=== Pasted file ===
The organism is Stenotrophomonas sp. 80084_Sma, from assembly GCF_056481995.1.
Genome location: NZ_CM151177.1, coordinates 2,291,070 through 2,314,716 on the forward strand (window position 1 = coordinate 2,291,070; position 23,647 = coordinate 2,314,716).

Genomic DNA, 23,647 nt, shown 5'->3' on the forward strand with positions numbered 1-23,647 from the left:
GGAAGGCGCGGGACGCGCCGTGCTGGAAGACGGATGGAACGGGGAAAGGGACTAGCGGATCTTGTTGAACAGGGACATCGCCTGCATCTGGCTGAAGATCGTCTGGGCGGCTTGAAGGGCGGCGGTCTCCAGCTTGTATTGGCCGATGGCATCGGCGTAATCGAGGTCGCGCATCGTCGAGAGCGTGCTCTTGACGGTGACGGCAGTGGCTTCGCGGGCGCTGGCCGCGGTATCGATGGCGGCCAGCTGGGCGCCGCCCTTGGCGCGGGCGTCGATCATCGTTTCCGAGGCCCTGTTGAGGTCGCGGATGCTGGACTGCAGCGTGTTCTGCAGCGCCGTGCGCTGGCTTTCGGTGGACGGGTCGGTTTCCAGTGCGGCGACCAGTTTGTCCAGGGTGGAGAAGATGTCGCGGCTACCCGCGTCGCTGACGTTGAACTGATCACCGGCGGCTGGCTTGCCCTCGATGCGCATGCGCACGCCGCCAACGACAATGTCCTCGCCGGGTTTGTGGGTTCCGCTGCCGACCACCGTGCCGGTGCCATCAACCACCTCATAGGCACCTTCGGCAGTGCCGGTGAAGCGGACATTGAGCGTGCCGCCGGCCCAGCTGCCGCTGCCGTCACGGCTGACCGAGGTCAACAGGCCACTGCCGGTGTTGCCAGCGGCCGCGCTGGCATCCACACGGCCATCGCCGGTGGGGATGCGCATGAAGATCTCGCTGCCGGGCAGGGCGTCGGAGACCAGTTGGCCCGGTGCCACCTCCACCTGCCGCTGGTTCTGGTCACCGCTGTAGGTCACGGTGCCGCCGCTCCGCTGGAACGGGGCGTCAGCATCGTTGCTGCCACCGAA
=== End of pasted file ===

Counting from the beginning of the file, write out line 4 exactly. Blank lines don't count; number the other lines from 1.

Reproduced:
GGAAGGCGCGGGACGCGCCGTGCTGGAAGACGGATGGAACGGGGAAAGGGACTAGCGGATCTTGTTGAACAGGGACATCGCCTGCATCTGGCTGAAGATCGTCTGGGCGGCTTGAAGGGCGGCGGTCTCCAGCTTGTATTGGCCGATGGCATCGGCGTAATCGAGGTCGCGCATCGTCGAGAGCGTGCTCTTGACGGTGACGGCAGTGGCTTCGCGGGCGCTGGCCGCGGTATCGATGGCGGCCAGCTGGGCGCCGCCCTTGGCGCGGGCGTCGATCATCGTTTCCGAGGCCCTGTTGAGGTCGCGGATGCTGGACTGCAGCGTGTTCTGCAGCGCCGTGCGCTGGCTTTCGGTGGACGGGTCGGTTTCCAGTGCGGCGACCAGTTTGTCCAGGGTGGAGAAGATGTCGCGGCTACCCGCGTCGCTGACGTTGAACTGATCACCGGCGGCTGGCTTGCCCTCGATGCGCATGCGCACGCCGCCAACGACAATGTCCTCGCCGGGTTTGTGGGTTCCGCTGCCGACCACCGTGCCGGTGCCATCAACCACCTCATAGGCACCTTCGGCAGTGCCGGTGAAGCGGACATTGAGCGTGCCGCCGGCCCAGCTGCCGCTGCCGTCACGGCTGACCGAGGTCAACAGGCCACTGCCGGTGTTGCCAGCGGCCGCGCTGGCATCCACACGGCCATCGCCGGTGGGGATGCGCATGAAGATCTCGCTGCCGGGCAGGGCGTCGGAGACCAGTTGGCCCGGTGCCACCTCCACCTGCCGCTGGTTCTGGTCACCGCTGTAGGTCACGGTGCCGCCGCTCCGCTGGAACGGGGCGTCAGCATCGTTGCTGCCACCGAA